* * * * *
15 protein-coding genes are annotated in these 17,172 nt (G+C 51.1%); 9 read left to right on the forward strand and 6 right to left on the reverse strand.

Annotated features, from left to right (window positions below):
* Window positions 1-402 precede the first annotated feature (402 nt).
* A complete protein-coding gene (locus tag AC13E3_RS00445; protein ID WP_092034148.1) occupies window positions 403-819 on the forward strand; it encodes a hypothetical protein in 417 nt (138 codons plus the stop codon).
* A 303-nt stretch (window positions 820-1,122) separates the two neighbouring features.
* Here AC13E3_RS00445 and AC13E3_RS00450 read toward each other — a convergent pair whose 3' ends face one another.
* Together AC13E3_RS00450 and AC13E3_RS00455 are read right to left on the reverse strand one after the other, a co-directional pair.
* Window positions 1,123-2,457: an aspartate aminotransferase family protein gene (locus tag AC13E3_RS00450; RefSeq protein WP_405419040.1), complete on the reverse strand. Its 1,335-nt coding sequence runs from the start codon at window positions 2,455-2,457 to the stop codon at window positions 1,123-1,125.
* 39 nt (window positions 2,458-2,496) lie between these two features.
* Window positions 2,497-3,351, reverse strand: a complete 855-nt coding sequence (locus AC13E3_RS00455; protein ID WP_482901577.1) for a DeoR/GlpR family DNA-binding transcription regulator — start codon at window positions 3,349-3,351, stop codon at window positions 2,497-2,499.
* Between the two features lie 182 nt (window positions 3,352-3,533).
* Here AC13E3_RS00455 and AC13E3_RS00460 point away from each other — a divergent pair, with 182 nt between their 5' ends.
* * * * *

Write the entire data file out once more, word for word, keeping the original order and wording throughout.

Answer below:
15 protein-coding genes are annotated in these 17,172 nt (G+C 51.1%); 9 read left to right on the forward strand and 6 right to left on the reverse strand.

Annotated features, from left to right (window positions below):
* Window positions 1-402 precede the first annotated feature (402 nt).
* A complete protein-coding gene (locus tag AC13E3_RS00445; protein ID WP_092034148.1) occupies window positions 403-819 on the forward strand; it encodes a hypothetical protein in 417 nt (138 codons plus the stop codon).
* A 303-nt stretch (window positions 820-1,122) separates the two neighbouring features.
* Here AC13E3_RS00445 and AC13E3_RS00450 read toward each other — a convergent pair whose 3' ends face one another.
* Together AC13E3_RS00450 and AC13E3_RS00455 are read right to left on the reverse strand one after the other, a co-directional pair.
* Window positions 1,123-2,457: an aspartate aminotransferase family protein gene (locus tag AC13E3_RS00450; RefSeq protein WP_405419040.1), complete on the reverse strand. Its 1,335-nt coding sequence runs from the start codon at window positions 2,455-2,457 to the stop codon at window positions 1,123-1,125.
* 39 nt (window positions 2,458-2,496) lie between these two features.
* Window positions 2,497-3,351, reverse strand: a complete 855-nt coding sequence (locus AC13E3_RS00455; protein ID WP_482901577.1) for a DeoR/GlpR family DNA-binding transcription regulator — start codon at window positions 3,349-3,351, stop codon at window positions 2,497-2,499.
* Between the two features lie 182 nt (window positions 3,352-3,533).
* Here AC13E3_RS00455 and AC13E3_RS00460 point away from each other — a divergent pair, with 182 nt between their 5' ends.